We queried our experts on how firms are using or contemplating using advanced technology such as artificial intelligence (AI), machine learning (ML), predictive analytics, and what third-party tools they are adopting. Our respondents report great interest among firms—even if still tentative—in adopting AI and growing usage of data analytics programs, particularly Lex Machina:
“Some are exploring how to use analytics tools for training, some are using them for contract analysis and many are using data analytics to predict possible outcomes.”
Ron Friedman, LAC Group’s Chief Knowledge and Information Officer, believes the most common uses for AI, ML and natural-language processing in the current legal market are:
- Contract analytics—due diligence in law firms and provision extraction in corporations, to populate contract lifecycle management systems.
- Legal analytics such as CaseText or Lex Machina.
- Time recording—accurate classification and recording of time to complete a matter or project.
Says another LAC expert:
“I’m seeing AI all over the place in terms of discussion of how it can be implemented—mostly in the exploratory phase. I see a big rise in tools such as Lex Machina, Westlaw Edge and Bloomberg Analytics, which provide analytics on judicial outcomes, attorney practice, common themes and trends in litigation.”
Clearly, legal librarians will need to stay ahead of the curve with these technologies, even those that fall outside the reference and research arena. It’s another way to remain indispensable to their firms.
What does the future of the law librarian role look like?
We also asked what skills need to be enhanced by law librarians as a profession. All agreed that librarians should focus on these three priorities:
- Promoting their roles and the library’s services.
- Running the library as a business.
- Being more proactive about identifying and addressing unmet needs.
And the following were close behind:
- Ramping up support of firm marketing and business development efforts.
- Improving vendor management, RFP and contract negotiation skills.
- Aligning legal technology expertise with firm investments.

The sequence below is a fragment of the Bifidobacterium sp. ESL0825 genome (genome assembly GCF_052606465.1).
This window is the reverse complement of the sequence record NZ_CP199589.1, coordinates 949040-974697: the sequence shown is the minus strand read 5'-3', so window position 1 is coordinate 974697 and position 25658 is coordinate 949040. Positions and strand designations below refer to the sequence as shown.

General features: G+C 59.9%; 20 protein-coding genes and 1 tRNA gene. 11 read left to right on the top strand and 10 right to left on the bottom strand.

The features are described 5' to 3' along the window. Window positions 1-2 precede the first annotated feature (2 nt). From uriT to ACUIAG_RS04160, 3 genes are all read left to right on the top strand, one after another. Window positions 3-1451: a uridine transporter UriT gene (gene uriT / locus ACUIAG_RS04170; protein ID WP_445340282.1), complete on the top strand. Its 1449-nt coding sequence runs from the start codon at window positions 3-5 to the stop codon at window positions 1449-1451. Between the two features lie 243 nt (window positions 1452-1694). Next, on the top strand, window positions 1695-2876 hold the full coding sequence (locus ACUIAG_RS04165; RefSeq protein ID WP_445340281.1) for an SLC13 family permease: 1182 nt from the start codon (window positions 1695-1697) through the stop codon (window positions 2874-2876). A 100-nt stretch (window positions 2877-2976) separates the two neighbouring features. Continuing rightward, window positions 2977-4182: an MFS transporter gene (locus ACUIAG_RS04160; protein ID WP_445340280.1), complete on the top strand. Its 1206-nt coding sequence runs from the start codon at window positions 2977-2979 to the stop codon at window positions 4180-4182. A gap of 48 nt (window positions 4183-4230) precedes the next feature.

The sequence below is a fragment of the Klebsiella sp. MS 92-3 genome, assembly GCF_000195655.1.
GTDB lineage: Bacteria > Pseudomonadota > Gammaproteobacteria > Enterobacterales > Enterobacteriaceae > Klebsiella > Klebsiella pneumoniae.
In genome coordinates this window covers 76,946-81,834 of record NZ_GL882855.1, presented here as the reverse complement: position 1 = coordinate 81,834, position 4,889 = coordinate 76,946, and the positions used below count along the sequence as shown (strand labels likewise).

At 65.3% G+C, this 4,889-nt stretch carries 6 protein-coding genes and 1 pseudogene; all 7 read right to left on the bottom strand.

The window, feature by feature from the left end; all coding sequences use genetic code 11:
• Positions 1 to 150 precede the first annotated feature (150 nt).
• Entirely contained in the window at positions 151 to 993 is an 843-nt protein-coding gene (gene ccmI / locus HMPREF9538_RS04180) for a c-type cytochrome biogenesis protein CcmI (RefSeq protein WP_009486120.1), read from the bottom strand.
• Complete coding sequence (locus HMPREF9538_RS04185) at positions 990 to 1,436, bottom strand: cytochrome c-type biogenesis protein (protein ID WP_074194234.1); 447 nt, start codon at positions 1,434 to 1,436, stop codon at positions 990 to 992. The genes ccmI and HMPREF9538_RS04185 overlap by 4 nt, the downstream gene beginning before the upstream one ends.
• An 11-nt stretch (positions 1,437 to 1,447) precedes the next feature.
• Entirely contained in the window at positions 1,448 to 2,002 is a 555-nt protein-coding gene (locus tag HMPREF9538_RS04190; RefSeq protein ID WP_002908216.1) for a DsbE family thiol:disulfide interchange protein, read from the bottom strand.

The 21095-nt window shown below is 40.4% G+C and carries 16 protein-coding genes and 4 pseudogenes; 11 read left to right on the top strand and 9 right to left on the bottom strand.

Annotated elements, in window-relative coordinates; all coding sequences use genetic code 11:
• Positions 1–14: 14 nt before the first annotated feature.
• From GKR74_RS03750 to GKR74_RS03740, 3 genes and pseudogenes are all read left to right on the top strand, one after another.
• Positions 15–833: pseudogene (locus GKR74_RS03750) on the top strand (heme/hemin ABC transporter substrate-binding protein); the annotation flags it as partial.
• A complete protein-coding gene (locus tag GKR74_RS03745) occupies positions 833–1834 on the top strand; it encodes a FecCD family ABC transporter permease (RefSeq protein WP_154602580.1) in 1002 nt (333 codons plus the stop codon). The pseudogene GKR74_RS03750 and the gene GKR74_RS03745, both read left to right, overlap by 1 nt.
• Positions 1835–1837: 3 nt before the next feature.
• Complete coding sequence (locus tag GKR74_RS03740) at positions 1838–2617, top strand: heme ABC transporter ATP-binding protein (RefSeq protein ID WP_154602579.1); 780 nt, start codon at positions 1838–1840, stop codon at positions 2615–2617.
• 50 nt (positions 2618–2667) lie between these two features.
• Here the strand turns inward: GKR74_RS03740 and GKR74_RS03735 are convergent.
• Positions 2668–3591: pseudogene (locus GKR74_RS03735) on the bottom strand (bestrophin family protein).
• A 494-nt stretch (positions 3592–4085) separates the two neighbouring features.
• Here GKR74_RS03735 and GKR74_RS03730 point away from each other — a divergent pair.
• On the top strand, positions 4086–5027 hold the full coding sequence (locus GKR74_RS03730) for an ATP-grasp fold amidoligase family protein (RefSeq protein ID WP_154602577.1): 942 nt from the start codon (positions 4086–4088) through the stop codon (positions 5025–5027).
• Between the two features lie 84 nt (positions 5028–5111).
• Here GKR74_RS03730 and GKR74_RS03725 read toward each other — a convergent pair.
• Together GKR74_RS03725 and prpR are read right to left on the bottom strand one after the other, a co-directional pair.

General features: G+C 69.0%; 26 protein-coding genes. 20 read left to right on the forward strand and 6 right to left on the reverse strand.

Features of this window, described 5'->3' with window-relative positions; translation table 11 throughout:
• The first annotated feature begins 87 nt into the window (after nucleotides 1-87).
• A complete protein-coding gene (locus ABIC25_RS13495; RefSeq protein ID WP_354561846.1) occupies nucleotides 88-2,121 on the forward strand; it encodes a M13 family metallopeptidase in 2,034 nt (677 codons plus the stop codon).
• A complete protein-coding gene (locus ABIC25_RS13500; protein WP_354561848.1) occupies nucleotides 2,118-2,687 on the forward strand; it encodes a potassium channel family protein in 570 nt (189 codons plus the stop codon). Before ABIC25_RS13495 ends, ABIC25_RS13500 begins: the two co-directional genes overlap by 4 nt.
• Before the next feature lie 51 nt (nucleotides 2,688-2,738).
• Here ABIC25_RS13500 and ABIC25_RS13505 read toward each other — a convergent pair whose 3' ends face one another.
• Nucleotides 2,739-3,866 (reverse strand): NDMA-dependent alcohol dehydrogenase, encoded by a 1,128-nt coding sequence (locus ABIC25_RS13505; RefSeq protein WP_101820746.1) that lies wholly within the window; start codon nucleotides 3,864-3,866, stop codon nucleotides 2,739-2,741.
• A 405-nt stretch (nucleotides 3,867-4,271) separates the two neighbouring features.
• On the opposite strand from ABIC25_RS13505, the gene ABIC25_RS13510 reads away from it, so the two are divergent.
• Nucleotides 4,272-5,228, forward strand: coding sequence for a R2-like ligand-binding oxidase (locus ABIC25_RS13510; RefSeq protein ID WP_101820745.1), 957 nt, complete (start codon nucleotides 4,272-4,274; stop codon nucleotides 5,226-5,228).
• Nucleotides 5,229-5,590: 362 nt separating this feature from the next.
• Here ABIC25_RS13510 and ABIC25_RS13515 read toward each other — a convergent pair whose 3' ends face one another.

- Developing subject matter expertise to match firm practice areas and clients.
- Breaking down silos and increasing firm-wide collaboration.
While seen as less urgent, our respondents also cited the importance of developing a greater understanding of the firm’s strategy, mission and goals; and coaching, mentoring and making information more accessible to colleagues at the firm.
Another LAC expert summed it up this way:
“No matter how you label library services, it’s in an excellent position to integrate knowledge management, the acquisition of content and information, and curated research to support these changes and initiatives—but it will require the library’s leader to be extremely proactive. No more sitting around and waiting for assignments.”
Law firms are undergoing continued upheaval and most are trying to reinvent themselves to maintain or achieve a competitive edge. When asked how they see firm leaders viewing the library function in 2019-20, 60 percent of our experts predicted that it would continue to be viewed as a necessary function. Yet a sizable minority of the remaining 40 percent said it could fall under greater scrutiny due to advancing technology and digitization.
We want to hear from you!
Now it’s your turn to tell us how you think law librarians can best position themselves to be an integral part of the law firm of the near future.
The first 20 readers to respond will receive a $5 Starbucks gift card, and results will be announced in a future blog post.